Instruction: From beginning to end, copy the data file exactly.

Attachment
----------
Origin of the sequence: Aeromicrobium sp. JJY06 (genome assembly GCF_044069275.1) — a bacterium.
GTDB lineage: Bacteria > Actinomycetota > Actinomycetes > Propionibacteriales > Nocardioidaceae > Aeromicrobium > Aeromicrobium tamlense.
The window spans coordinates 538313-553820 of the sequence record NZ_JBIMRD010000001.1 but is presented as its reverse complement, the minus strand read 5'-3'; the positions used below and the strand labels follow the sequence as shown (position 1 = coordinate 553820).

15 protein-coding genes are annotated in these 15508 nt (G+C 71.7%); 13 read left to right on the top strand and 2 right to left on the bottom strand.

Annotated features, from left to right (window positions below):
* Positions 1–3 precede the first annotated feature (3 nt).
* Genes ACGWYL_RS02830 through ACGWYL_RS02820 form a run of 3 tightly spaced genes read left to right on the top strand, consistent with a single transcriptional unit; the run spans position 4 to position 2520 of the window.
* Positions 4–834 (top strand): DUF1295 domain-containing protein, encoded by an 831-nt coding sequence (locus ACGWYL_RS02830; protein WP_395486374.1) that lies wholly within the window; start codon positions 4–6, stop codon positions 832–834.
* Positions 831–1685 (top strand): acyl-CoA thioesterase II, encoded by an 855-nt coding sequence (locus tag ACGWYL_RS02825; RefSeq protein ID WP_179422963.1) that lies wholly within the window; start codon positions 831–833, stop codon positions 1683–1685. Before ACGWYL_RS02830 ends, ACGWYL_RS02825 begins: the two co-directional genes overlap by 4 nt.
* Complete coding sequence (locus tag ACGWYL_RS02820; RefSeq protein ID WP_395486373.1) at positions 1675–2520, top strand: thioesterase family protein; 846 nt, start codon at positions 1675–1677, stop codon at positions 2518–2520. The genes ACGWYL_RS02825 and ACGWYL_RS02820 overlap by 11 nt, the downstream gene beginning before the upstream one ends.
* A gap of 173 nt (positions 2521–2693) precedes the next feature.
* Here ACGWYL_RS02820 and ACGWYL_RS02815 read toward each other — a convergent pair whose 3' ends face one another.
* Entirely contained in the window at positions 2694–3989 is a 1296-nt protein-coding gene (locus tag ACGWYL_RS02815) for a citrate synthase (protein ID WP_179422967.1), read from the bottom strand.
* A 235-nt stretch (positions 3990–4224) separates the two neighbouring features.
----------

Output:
Origin of the sequence: Aeromicrobium sp. JJY06 (genome assembly GCF_044069275.1) — a bacterium.
GTDB lineage: Bacteria > Actinomycetota > Actinomycetes > Propionibacteriales > Nocardioidaceae > Aeromicrobium > Aeromicrobium tamlense.
The window spans coordinates 538313-553820 of the sequence record NZ_JBIMRD010000001.1 but is presented as its reverse complement, the minus strand read 5'-3'; the positions used below and the strand labels follow the sequence as shown (position 1 = coordinate 553820).

15 protein-coding genes are annotated in these 15508 nt (G+C 71.7%); 13 read left to right on the top strand and 2 right to left on the bottom strand.

Annotated features, from left to right (window positions below):
* Positions 1–3 precede the first annotated feature (3 nt).
* Genes ACGWYL_RS02830 through ACGWYL_RS02820 form a run of 3 tightly spaced genes read left to right on the top strand, consistent with a single transcriptional unit; the run spans position 4 to position 2520 of the window.
* Positions 4–834 (top strand): DUF1295 domain-containing protein, encoded by an 831-nt coding sequence (locus ACGWYL_RS02830; protein WP_395486374.1) that lies wholly within the window; start codon positions 4–6, stop codon positions 832–834.
* Positions 831–1685 (top strand): acyl-CoA thioesterase II, encoded by an 855-nt coding sequence (locus tag ACGWYL_RS02825; RefSeq protein ID WP_179422963.1) that lies wholly within the window; start codon positions 831–833, stop codon positions 1683–1685. Before ACGWYL_RS02830 ends, ACGWYL_RS02825 begins: the two co-directional genes overlap by 4 nt.
* Complete coding sequence (locus tag ACGWYL_RS02820; RefSeq protein ID WP_395486373.1) at positions 1675–2520, top strand: thioesterase family protein; 846 nt, start codon at positions 1675–1677, stop codon at positions 2518–2520. The genes ACGWYL_RS02825 and ACGWYL_RS02820 overlap by 11 nt, the downstream gene beginning before the upstream one ends.
* A gap of 173 nt (positions 2521–2693) precedes the next feature.
* Here ACGWYL_RS02820 and ACGWYL_RS02815 read toward each other — a convergent pair whose 3' ends face one another.
* Entirely contained in the window at positions 2694–3989 is a 1296-nt protein-coding gene (locus tag ACGWYL_RS02815) for a citrate synthase (protein ID WP_179422967.1), read from the bottom strand.
* A 235-nt stretch (positions 3990–4224) separates the two neighbouring features.